Hypersonic propulsion has become an increasingly important research field over the past fifty years, and subsequent interest in propulsion systems utilizing supersonic combustion has emerged. Air-breathing engines are desirable for such applications as hypersonic flight vehicles would not need to carry an oxidizer. Therefore, hypersonic air-breathing propulsion systems require an inlet with high mass capture and compressive efficiency. The present work seeks to outline the development and validation of a novel design tool for producing air inlet designs for hypersonic vehicles at variable flight conditions. A Busemann inlet was chosen for its high compressive efficiency, geometric flexibility, and existing experimental validation. The design tool uses the Taylor-Maccoll equation to generate a streamline through a conical flow field. A streamline tracing technique is used to produce three-dimensional inlet surfaces with various capture areas. Additionally, a surface morphing process is implemented to combine inlet profiles for improved engine compatibility. The inlet morphing process allowed for the creation of inlets with offset exit profiles. These offset profiles were evaluated at off-design Mach numbers using Star-CCM+ to quantify efficiency metrics and characterize starting phenomena.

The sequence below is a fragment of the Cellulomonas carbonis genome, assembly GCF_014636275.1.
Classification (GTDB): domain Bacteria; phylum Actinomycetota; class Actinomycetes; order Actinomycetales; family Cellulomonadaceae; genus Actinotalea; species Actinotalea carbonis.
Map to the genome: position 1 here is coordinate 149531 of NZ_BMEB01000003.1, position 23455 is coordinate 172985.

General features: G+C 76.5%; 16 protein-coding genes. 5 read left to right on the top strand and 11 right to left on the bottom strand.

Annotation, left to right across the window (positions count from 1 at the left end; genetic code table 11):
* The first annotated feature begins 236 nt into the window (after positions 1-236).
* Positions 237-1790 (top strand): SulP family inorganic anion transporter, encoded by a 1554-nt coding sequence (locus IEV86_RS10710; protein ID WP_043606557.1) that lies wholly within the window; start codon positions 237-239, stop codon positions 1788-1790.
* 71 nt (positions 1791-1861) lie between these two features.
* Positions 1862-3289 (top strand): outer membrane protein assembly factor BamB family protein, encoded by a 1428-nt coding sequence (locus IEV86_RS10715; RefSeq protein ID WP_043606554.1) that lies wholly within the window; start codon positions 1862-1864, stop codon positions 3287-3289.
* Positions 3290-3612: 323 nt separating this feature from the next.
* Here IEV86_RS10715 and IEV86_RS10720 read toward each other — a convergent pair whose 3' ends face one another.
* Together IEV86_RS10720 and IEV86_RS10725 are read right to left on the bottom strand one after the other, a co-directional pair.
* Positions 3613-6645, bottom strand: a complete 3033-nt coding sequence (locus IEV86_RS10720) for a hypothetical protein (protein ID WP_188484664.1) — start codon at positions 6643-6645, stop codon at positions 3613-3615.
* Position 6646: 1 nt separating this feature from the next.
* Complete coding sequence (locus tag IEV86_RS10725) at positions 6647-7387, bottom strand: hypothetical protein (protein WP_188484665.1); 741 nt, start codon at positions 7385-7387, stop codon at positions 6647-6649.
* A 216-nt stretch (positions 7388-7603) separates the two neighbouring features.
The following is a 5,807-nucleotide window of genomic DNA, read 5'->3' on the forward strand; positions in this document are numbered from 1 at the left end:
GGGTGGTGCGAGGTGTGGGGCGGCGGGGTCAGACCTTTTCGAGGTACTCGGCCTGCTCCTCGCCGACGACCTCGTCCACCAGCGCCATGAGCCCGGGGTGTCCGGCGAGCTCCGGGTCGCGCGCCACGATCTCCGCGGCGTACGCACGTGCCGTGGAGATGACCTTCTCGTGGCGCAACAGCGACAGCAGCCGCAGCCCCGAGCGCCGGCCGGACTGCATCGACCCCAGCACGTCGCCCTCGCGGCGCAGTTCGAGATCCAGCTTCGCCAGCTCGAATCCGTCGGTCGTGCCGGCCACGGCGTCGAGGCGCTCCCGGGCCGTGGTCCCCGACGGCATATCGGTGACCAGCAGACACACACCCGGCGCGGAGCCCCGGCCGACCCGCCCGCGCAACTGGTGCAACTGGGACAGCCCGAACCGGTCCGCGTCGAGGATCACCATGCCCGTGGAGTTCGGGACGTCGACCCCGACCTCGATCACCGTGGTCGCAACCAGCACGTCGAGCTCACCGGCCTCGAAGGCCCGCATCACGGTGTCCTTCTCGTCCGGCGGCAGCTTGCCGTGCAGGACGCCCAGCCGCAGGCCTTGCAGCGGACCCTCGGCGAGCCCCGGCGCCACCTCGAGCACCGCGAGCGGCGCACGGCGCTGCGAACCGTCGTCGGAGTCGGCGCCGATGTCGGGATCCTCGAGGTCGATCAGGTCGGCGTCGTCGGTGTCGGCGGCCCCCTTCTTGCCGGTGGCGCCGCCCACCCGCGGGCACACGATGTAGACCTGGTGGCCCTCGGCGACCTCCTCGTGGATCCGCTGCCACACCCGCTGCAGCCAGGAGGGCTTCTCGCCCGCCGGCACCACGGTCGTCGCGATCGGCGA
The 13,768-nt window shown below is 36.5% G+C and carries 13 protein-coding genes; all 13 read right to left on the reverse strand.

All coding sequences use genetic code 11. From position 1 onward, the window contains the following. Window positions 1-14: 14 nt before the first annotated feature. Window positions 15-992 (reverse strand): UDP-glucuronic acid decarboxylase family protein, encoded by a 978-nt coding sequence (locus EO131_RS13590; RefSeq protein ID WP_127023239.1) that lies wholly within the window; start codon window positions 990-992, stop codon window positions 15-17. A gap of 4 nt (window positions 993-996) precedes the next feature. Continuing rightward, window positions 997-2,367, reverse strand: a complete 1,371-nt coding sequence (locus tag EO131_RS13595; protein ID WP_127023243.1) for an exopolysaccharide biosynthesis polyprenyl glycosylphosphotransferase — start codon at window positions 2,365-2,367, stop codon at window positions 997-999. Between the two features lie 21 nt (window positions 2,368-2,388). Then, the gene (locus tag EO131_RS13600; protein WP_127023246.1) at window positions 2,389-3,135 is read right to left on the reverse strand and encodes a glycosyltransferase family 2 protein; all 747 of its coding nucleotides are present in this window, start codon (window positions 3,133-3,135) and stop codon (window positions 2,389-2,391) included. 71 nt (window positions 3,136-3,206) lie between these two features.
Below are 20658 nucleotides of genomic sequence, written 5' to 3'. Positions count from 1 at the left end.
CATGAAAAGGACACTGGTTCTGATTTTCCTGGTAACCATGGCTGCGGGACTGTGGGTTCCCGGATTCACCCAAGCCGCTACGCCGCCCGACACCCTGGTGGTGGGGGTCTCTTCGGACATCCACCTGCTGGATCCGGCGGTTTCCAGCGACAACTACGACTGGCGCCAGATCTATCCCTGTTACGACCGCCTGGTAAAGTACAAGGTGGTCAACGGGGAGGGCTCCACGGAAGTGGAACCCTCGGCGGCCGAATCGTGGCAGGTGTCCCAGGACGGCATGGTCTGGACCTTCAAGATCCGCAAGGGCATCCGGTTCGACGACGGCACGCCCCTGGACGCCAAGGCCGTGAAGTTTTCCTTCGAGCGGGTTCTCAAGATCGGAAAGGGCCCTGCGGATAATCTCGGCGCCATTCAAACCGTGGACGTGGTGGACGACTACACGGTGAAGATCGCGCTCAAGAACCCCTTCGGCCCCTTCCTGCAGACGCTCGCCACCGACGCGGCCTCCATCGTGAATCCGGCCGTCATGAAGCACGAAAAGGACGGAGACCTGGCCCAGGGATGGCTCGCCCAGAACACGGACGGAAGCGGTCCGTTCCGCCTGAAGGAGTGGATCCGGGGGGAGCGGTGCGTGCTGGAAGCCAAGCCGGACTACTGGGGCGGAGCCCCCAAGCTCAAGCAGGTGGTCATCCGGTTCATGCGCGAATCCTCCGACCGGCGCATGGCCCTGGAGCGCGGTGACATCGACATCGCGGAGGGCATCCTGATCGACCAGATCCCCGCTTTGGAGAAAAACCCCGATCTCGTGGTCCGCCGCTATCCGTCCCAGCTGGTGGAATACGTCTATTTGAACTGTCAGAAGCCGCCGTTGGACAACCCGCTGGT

Bachelor Science in Aerospace Engineering (B.S.A.E.)
College of Engineering and Computer Science
Mechanical And Aerospace Engineering
White, Zachary P., "Hypersonic Scramjet Inlet Development for Variable Mach Number Flows" (2023). Honors Undergraduate Theses. 1434.